Delacourella Wolters, 1949
  Brunhilda Reichenbach, 1862
  Glaucestrilda Roberts, 1922
  Estrilda Swainson, 1827
  Ortygospiza Sundevall, 1850
Paludipasser Neave, 1909
  Amadina Swainson, 1827
  Amandava Blyth, 1836
  Granatina Sharpe, 1890
  Uraeginthus Cabanis, 1851
  Spermophaga Swainson, 1837
  Pyrenestes Swainson, 1837
  Pytilia Swainson, 1837
  Euschistospiza Wolters, 1943
  Hypargos Reichenbach, 1862
  Clytospiza Shelley, 1896
  Lagonosticta Cabanis, 1851


  1. ^ "Estrildid FINCHes".
  2. ^ Bonaparte, Charles Lucian (1850). Conspectus Generum Avium (in Latin). Volume 1. Leiden: E.J. Brill. p. 450. |volume= has extra text (help)
  3. ^ Bock, Walter J. (1994). History and Nomenclature of Avian Family-Group Names. Bulletin of the American Museum of Natural History. Number 222. New York: American Museum of Natural History. pp. 117, 156, 218, 228.
  4. ^ Gill, Frank; Donsker, David; Rasmussen, Pamela, eds. (July 2021). "Waxbills, parrotfinches, munias, whydahs, Olive Warbler, accentors, pipits". IOC World Bird List Version 11.2. International Ornithologists' Union. Retrieved 16 July 2021.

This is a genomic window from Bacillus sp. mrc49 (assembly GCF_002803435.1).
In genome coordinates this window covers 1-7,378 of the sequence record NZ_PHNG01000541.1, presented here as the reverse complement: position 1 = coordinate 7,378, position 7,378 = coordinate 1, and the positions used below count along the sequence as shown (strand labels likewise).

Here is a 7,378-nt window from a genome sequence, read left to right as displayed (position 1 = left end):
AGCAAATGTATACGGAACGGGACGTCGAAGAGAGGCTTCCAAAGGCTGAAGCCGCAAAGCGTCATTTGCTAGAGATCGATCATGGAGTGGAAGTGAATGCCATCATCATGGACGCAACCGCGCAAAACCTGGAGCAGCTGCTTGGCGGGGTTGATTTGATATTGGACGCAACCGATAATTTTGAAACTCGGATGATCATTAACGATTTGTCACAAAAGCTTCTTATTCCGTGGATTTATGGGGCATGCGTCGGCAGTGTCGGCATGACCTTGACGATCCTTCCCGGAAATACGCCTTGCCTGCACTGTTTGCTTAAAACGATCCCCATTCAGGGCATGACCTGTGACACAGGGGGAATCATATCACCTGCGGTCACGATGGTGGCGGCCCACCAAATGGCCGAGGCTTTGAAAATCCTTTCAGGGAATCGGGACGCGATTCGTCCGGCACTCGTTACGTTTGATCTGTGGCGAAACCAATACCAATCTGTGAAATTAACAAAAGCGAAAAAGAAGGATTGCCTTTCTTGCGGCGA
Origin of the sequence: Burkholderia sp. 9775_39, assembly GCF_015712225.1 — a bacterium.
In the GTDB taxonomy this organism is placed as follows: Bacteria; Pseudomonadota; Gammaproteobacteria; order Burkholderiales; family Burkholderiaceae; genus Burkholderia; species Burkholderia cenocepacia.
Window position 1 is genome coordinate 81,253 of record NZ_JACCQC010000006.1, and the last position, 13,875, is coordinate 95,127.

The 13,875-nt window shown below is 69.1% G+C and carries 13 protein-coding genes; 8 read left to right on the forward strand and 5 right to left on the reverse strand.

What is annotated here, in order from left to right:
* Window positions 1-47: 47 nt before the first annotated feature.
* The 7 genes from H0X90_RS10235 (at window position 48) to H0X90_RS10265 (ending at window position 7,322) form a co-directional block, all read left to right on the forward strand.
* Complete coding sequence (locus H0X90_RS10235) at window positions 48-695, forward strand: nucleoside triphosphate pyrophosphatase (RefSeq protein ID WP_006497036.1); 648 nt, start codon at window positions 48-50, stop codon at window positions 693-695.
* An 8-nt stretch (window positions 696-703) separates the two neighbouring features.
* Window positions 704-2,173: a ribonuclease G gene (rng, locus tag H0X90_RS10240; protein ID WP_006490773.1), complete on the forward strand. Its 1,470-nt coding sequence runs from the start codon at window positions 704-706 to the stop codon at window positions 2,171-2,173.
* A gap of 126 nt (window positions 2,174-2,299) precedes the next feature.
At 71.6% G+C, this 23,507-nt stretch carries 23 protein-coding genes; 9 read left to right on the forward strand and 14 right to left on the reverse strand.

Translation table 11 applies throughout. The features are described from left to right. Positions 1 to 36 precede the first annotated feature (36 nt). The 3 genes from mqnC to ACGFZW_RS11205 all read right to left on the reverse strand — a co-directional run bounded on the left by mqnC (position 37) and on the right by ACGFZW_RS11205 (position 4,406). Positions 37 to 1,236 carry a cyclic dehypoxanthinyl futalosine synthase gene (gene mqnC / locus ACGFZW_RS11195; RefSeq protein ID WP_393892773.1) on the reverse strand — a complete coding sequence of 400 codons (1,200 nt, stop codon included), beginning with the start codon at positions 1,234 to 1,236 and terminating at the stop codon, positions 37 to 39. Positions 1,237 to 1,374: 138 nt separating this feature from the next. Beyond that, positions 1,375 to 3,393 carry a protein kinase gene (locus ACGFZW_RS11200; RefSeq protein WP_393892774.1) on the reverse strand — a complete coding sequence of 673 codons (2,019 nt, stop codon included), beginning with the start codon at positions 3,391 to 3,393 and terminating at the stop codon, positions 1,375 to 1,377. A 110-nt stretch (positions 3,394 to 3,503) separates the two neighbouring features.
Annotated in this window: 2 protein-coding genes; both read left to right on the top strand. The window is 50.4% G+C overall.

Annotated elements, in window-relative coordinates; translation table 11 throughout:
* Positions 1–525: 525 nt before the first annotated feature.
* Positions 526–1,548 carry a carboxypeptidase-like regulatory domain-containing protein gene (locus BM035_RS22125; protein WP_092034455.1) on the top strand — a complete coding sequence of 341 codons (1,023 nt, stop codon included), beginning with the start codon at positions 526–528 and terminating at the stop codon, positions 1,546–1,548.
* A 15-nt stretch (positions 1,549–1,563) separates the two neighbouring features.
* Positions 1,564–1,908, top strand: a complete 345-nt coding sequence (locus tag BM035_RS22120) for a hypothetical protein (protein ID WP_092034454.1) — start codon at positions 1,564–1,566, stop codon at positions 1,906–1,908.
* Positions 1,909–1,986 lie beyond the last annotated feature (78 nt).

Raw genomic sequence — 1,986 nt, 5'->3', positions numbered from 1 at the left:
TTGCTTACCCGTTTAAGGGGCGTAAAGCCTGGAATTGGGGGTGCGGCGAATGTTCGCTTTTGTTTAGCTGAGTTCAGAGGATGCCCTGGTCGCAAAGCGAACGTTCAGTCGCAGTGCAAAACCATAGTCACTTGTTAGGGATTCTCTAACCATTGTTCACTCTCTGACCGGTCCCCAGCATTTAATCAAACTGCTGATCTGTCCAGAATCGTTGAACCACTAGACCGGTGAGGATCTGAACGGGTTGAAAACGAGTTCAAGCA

5. ^ Oliveros, C.H.; et al. (2019). "Earth history and the passerine superradiation". Proceedings of the National Academy of Sciences of the United States. 116 (16): 7916–7925. doi:10.1073/pnas.1813206116.
  6. ^ a b c Olsson, Urban; Alström, Per (2020). "A comprehensive phylogeny and taxonomic evaluation of the waxbills (Aves: Estrildidae)". Molecular Phylogenetics and Evolution. 146: 106757. doi:10.1016/j.ympev.2020.106757.
  7. ^ Payne, Robert B. (2010). "Family Estrildidae (Waxbills)". In del Hoyo, J.; Elliott, A.; Christie, D.A. (eds.). Handbook of the Birds of the World. Volume 15: Weavers to New World Warblers. Barcelona, Spain: Lynx Edicions. pp. 234–377. ISBN 978-84-96553-68-2. |volume= has extra text (help)

External linksEdit